After 10th grade when she did R&S English and an intro to Latin course, she flew through Spanish I very easily, with all A's. (She and her sister both took Spanish with another group of homeschoolers, and her teacher is someone who's taught at the college level for many years.)
So I did all those things a little too
late with her (and she only got in one year of Spanish before graduating), but my point is that they do NOT need years and years and years worth of formal grammar repeated again and again during the elementary years in order to be excellent students and communicators. She's living proof of that. She got nearly perfect scores in Reading and English on the ACT, was told by the history teacher at community college (who taught solely by lecture, note-taking, and essays, with very little memorization of names and dates) that she didn't need to take Comp I, as she had received the highest score in the history class and was an outstanding student. She did take Comp I (wanted to for the experience), but she learned nothing
as far as grammar or writing skills in that class. She did learn something about the topics she had to research for the papers, but not the writing itself. She got all A's in that class, too. In fact, the teacher asked for permission to use two (out of four) of her papers as examples in future classes. He told her that he believed her papers would raise the bar for other students' work.
All of that is not to brag on my daughter, but to boast in Charlotte Mason methods for language arts. They really and truly do WORK. Is formal grammar needed? Yes. But not until late elementary or middle school. Miss Mason knew her stuff.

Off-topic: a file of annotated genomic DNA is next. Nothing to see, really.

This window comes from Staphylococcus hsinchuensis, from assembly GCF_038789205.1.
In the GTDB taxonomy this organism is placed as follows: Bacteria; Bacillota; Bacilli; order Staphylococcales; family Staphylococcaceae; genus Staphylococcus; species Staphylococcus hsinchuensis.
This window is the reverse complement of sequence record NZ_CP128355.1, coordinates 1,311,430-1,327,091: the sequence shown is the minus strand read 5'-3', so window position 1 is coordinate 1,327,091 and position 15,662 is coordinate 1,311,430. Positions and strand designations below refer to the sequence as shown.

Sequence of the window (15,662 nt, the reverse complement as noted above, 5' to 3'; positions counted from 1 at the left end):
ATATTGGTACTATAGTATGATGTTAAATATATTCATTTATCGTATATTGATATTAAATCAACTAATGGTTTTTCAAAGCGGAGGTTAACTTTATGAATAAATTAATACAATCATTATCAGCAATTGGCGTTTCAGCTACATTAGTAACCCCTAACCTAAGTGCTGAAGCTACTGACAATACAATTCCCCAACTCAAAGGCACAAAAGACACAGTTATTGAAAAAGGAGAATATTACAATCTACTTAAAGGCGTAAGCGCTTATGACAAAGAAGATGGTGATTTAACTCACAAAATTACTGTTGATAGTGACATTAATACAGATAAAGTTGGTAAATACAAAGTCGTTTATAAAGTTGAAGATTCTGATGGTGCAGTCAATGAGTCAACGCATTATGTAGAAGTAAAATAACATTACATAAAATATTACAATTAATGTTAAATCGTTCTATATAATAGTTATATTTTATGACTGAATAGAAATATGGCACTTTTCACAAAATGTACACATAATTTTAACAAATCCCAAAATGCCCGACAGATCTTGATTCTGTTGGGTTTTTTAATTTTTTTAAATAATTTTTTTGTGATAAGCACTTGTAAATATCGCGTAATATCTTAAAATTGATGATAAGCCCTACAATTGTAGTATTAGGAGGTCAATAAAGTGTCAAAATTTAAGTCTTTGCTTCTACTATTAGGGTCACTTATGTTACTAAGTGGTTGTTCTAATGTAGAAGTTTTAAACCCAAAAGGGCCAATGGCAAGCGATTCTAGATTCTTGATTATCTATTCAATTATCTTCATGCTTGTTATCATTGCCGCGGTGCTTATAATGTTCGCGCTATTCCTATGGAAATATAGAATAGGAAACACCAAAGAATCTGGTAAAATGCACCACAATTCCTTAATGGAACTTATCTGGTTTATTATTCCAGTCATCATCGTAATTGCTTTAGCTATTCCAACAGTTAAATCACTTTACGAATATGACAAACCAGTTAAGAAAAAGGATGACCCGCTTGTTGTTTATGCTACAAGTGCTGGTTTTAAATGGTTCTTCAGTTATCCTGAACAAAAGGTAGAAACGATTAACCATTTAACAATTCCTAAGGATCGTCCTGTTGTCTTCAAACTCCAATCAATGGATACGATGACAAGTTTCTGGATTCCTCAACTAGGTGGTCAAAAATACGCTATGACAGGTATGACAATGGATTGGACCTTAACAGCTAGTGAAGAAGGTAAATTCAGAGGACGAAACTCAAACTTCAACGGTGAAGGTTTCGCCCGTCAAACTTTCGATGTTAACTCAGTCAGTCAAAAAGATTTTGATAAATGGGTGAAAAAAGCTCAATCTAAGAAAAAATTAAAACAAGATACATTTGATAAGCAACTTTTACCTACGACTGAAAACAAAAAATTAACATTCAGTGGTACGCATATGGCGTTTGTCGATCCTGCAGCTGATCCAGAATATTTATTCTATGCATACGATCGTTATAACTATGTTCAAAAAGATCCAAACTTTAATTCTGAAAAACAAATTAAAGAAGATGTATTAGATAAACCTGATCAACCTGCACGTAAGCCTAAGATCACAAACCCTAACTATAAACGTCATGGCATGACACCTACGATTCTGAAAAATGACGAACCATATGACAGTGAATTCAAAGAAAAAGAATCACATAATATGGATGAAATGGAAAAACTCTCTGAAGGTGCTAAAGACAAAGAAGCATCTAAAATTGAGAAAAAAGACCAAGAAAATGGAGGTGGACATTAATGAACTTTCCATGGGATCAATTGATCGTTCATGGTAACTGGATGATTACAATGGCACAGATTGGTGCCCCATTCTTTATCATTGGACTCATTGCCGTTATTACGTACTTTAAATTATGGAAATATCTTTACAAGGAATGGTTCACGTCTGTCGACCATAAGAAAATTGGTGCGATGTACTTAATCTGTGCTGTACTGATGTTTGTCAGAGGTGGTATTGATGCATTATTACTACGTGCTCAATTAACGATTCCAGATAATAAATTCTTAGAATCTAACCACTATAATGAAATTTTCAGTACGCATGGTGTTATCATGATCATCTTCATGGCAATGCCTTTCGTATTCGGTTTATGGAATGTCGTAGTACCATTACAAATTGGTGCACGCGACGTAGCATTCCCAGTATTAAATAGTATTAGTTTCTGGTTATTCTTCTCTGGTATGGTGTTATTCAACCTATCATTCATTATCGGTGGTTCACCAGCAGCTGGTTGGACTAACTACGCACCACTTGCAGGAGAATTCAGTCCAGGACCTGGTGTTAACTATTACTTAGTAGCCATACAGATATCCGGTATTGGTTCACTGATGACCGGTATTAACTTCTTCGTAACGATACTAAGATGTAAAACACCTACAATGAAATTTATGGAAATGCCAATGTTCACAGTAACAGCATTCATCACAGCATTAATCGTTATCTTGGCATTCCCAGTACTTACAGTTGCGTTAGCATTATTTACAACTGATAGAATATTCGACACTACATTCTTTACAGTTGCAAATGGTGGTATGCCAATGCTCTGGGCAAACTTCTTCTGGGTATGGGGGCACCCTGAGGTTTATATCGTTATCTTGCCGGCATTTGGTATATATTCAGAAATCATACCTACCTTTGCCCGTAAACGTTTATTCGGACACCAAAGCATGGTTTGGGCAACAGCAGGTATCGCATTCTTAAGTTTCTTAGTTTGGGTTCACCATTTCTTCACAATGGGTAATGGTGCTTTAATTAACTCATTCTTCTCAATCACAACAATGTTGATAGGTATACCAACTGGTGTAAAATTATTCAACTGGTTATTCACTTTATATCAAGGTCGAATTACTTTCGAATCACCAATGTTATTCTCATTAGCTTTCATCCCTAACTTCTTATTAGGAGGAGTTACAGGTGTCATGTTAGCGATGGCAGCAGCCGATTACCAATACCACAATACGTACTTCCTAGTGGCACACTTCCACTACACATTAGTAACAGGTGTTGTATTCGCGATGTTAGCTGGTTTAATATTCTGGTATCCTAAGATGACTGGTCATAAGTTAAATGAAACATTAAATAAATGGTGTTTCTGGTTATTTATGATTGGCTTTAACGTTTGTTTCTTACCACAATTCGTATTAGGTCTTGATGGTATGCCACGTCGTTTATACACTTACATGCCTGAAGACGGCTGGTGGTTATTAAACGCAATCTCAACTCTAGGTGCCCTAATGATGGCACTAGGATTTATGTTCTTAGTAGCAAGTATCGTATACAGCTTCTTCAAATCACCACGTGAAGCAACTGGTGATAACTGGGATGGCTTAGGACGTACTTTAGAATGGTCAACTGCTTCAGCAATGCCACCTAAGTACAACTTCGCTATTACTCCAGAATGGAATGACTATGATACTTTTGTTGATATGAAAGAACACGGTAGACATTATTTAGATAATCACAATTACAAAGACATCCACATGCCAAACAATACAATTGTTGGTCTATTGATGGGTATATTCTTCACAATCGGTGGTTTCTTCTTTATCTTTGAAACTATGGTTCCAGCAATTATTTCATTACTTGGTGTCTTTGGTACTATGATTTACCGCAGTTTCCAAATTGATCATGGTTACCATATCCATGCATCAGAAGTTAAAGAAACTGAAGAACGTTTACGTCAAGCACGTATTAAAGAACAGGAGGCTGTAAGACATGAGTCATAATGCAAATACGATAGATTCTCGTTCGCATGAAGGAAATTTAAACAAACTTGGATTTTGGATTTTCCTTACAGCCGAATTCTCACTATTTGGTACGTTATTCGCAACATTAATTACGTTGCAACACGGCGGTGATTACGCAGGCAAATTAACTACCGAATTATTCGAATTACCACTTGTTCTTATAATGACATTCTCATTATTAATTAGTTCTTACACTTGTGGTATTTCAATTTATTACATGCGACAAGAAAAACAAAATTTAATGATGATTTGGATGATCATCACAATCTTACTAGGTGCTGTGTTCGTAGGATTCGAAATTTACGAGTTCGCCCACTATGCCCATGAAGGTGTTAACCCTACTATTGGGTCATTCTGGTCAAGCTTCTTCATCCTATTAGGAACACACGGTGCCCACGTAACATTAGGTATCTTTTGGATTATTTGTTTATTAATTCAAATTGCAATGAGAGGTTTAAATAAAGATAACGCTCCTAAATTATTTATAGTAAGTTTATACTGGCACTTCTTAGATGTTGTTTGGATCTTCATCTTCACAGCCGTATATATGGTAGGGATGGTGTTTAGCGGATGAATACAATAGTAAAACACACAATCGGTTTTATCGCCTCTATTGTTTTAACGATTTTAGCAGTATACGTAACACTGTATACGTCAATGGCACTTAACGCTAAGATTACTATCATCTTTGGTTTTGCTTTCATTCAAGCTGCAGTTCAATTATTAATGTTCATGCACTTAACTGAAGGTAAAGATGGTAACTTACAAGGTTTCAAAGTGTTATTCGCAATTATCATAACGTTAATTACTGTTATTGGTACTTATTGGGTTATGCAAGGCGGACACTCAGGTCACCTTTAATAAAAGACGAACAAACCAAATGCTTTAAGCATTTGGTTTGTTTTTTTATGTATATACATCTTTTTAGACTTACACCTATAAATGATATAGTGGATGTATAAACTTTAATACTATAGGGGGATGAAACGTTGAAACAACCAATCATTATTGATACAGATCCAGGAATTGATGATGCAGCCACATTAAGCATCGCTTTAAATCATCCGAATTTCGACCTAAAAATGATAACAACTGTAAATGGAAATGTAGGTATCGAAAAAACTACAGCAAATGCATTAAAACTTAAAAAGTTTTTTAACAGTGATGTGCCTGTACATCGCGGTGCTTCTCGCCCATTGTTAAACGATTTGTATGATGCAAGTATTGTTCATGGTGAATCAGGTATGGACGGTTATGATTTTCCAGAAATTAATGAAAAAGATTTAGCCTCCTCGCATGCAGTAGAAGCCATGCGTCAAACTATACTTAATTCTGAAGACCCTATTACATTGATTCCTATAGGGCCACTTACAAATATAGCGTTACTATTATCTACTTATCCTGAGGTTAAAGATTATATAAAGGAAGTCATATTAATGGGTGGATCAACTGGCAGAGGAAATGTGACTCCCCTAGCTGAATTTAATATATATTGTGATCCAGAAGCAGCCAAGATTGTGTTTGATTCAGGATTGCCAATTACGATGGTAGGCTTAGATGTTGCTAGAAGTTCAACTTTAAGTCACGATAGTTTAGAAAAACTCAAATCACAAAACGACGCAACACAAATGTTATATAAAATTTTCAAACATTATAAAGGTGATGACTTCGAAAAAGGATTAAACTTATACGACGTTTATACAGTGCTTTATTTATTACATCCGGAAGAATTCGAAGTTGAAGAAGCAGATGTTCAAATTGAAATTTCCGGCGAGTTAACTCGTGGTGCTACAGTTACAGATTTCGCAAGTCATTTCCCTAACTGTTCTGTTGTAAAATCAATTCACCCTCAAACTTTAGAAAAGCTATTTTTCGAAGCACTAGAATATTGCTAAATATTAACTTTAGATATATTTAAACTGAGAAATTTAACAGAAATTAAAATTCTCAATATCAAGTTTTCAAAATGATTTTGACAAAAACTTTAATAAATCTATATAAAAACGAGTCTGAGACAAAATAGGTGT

I can give a similar testimony for the methods working on my second dd who's always been what I call a "boy learner", as her preference would be to fill out some workbooks, call it done, and get busy playing or doing something outdoors. She never loved reading or writing or any form of "school" like her older sister did, and her fine motor skills were poor for a very long time. My older dd loved
both PLL and ILL (and then later, R&S). My second dd absolutely hated
PLL and ILL. Why? Because they made her WORK. She had to slow down and focus enough to be able to do the lessons and really think about what she was doing... and she hated that! But I made her do it, anyway. Same with the copywork, etc. that are scheduled within MFW. But she's really good at memorization, so again, she would've preferred to just do textbooks all the way. If I had let her do that, though, I don't think she would love language study as much as she does NOW as a rising 10th grader. She's recently decided that she might like to get a degree in either teaching or English, and asked
for a R&S English book to study on her own. She also had an easy time with Spanish I this year, even though she hasn't taken the Latin course that my oldest did. But she has done EFTRU, she used the same spelling curriculum that my oldest used, she's done MFW for many years (which always incorporates those whole-to-parts methods of copywork, dictation, narrations, notebooking, research skills, and a great deal of quality written work), she did PLL and parts of ILL, and she did some
formal grammar here and there.
Will everyone have the same outcome with every student? Of course not. God made us all differently, with different chosen paths in life. But even STEM students should be able to understand the written and spoken word well enough to properly read, comprehend, interpret, and apply Scripture.
Some people never "love" language study like my girls do, no matter what. And it's not "wrong" to do formal grammar study every year of elementary... but it's not necessary
, either. It's just a personal preference thing. I expect that your daughter, Schlee, will do well with whatever
you choose for grammar next year, partly because she already loves the study of words, and partly because she's a 6th grader, so her brain is developmentally ready for it.